In addition, plans are now in place to build two new reservoirs, while investments have been made over the last few decades to help the firm tackle its water leakage rates. Smart meters have also been rolled out to help encourage awareness of water consumption to help drive down usage rates.


Another issue that the east will have to contend with is that of flooding. Some 30 per cent of the region is low lying, with inland drought-affected land particularly vulnerable to floods after intense and heavy rainfall. Approximately 1.2 per cent of properties in the region are now considered to be at high risk of flooding, above the national average of 0.9 per cent.


To help address this concern, Anglian Water is working to improve resilience in those places that are at risk of both flooding and drought. One landscape-scale approach is the Future Fens: Integrated Adaptation programme, where water management and resilience planning converge to help mitigate the effects.


Here, Fen communities, businesses, local and national government partners, and water businesses are all coming together to help create environmental and social prosperity through the creation of two new reservoirs and new flood risk strategies designed to absorb flood water and help prevent such disasters in the future.


Population growth


Finally, one of the biggest pressures being put on water supplies in the east of England is, of course, population growth.


More people means that more water will be required, but supplies are already struggling and given that the east is expected to welcome an additional 720,000 residents in the next 20 years, it is now imperative to find ways in which this hike in demand can be met.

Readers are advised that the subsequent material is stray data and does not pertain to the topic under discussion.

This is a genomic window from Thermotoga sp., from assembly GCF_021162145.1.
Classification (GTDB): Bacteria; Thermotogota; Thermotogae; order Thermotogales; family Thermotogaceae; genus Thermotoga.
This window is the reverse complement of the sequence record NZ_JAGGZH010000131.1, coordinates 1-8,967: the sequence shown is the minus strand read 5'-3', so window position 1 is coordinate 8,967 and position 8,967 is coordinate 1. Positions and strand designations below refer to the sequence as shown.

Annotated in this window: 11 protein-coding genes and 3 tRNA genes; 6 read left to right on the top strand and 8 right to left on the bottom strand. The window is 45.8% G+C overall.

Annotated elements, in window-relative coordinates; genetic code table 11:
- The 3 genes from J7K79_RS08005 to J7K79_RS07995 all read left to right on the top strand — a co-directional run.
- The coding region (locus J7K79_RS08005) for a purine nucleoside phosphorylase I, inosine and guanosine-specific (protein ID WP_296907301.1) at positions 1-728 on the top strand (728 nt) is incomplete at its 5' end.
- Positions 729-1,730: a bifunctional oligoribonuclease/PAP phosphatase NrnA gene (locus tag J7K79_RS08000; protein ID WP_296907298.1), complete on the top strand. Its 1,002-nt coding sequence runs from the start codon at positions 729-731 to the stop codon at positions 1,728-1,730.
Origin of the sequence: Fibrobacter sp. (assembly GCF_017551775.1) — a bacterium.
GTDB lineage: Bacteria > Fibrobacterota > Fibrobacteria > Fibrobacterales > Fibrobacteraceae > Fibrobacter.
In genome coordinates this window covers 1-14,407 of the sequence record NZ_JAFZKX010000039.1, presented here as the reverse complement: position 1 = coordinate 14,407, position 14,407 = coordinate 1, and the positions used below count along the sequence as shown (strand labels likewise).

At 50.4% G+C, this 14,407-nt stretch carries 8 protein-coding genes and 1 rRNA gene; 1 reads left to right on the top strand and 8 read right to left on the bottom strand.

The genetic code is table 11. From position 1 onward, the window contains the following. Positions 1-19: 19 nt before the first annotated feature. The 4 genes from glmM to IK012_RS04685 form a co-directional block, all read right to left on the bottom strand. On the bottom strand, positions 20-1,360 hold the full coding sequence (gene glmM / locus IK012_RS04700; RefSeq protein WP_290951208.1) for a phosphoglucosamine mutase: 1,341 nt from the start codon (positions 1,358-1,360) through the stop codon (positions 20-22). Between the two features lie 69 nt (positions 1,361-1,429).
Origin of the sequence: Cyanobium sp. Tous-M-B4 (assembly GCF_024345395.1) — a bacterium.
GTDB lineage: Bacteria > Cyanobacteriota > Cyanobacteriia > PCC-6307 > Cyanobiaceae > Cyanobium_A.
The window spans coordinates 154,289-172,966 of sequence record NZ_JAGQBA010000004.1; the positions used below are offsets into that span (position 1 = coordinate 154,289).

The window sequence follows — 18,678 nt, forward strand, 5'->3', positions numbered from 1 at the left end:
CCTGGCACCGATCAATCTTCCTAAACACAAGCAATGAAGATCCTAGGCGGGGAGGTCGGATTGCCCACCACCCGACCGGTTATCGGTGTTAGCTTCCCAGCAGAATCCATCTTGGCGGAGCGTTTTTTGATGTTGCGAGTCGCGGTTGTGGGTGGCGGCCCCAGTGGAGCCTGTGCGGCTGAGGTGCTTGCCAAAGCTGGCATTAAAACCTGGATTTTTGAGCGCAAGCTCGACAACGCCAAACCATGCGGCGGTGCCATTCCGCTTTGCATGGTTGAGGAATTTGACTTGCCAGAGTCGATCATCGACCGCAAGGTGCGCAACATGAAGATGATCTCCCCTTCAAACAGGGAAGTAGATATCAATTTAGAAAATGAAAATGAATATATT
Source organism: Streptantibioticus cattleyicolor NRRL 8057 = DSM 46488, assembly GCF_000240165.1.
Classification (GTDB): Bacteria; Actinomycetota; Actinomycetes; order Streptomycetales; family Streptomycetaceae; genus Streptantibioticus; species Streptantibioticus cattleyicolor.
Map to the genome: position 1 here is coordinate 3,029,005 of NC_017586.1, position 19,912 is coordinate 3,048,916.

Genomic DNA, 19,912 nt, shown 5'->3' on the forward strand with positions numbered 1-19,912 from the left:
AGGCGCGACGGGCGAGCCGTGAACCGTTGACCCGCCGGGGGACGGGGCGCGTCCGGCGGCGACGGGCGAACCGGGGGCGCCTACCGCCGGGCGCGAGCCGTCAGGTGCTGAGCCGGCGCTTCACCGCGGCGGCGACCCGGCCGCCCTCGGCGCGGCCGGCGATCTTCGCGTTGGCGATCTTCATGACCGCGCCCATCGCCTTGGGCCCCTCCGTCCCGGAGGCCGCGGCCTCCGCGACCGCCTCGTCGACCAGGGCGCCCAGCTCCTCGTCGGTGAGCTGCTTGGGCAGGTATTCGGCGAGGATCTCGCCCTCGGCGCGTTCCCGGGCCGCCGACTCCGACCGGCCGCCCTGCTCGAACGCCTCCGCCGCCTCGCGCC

It means that the necessary infrastructure must be implemented to facilitate growth while protecting the natural world from further water abstraction, as well as providing other facilities like healthcare provisions, clean energy generation and new transport links.


Anglian Water’s vision for 2050 includes ensuring that the region has the capacity to support all those at risk of water poverty, supporting the water demands for new businesses and ensuring that planning requirements for new housing and commercial developments have international best practices for water efficiency at their heart.


Key areas for action


Based on the analysis put forward in the Thriving East report, Anglian Water believes there are several key areas where action is required.


Firstly, investment in water resources is required in order to unlock growth and help protect the environment; secondly, more resilient infrastructure is needed to tackle the challenges that lie ahead; thirdly, infrastructure development must be accelerated; and fourthly, more support is needed for blended public and private finance and funding.


The good news is that there are plenty of opportunities out there to help supercharge the east of England, everything from new green industries to new homes… but action must be taken urgently to ensure that the region’s full potential is unlocked in the future.